Login

Chatten Hayes Blog: Thriving in the First World - Chatten: Reflecting on the World Championships

 

What time is it? I’m journaling with morning coffee so … for Joe Santilli in Australia, it’s the wee hours of morning. Tomorrow.

Oh, sweet Joe. At the 2015 World Handball Championships, he gave me a pen, knowing I love writing. When using it, I think about Joe, Donna, and their sons. I hope we’ll all meet up in Minnesota.

I know many players who show up at the World Championships with a few simple gifts for friends and friends-to-be. Some are based on long knowledge of the recipient, like my pen; others seem cannily intuitive. At my first World Championships, in Phoenix 1991, a Japanese woman player, Kumiko, presented me with a tiny ceramic white kitty sleeping in a ball. I can’t remember who won our match, but I’ve still got the kitty.

As a host committee co-chair in 2009, I was showered with magnificent presents, among them a handsome lacquered box from the Japanese team. Irish friends and administrators brought me a number of lovely gifts, including a buttery-soft violet wool scarf from County Wicklow.

Globes were a theme that year. Bill Kelly, who’s shared desks, dinners, laughs and lamentations with me over many years, gave me an incredible globe which spins with light. It rests on an engraved pedestal commemorating the tournament.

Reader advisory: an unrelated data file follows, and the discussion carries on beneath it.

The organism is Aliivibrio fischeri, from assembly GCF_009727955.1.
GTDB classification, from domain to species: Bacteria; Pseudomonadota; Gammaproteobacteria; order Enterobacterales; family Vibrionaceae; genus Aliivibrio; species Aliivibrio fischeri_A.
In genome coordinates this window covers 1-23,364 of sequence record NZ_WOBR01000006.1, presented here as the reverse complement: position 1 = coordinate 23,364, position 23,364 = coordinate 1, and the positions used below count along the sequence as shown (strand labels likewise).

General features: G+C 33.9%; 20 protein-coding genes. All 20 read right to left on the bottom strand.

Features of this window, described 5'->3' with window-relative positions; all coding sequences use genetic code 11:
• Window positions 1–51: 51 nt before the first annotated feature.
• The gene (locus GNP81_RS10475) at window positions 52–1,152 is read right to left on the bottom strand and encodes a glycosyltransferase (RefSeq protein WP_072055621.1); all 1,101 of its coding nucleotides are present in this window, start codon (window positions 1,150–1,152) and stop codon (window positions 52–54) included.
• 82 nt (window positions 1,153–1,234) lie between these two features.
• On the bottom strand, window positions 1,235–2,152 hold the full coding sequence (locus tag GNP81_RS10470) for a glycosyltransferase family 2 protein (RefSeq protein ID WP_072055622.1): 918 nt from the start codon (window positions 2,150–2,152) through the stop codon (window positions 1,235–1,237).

Another globe came my way from Down Under that year, this one a delicate Swarovski crystal orb from Vic DiLuzio.

Ranger Russell seems determined to ensure that I have plenty of his adopted country’s national gear. I can now cheer for him in a shirt (2009) and snazzy ball cap (2015) in Belgium’s bold heraldic colors of red, black and yellow, both items embroidered with my name

Luxurious customized gifts are not necessary, of course. But bringing along a few goodies is fun and meaningful, often many years after the tournament.

Some “gifts” can be shared more than exchanged. I pick up a few picture postcards of my hometown – and Portland, not lacking anything for scenery, has a lot choose from – to show new tournament friends where I hail from. Another way to create special memories is recycling gear from bursting drawers and closets. Handball t-shirts get exchanged formally at some events and informally at others, and it’s fun to wear the rare ones back at the hometown courts.

Many souvenirs are easily tucked in luggage, airport security friendly, and not bulky for new friends to carry home. I can pick up inexpensive Oregon-themed buttons, magnets, keyrings, luggage tags and bookmarks nearly everywhere. In addition, some products are both portable and boldly local: Oregon Rain lip balms are going in my bag, and a few lightweight wooden Christmas ornaments, from Made in Oregon stores.

Journaling with Joe’s gift reminds me that, as I’m preparing for my 10th World Handball Championships, it’s time to pack more than clothes and cosmetics. In Minneapolis, I’ll be ready to present and receive small tokens of enduring friendships with my extended handball family. Travel safely, and see you there!

  • No comments found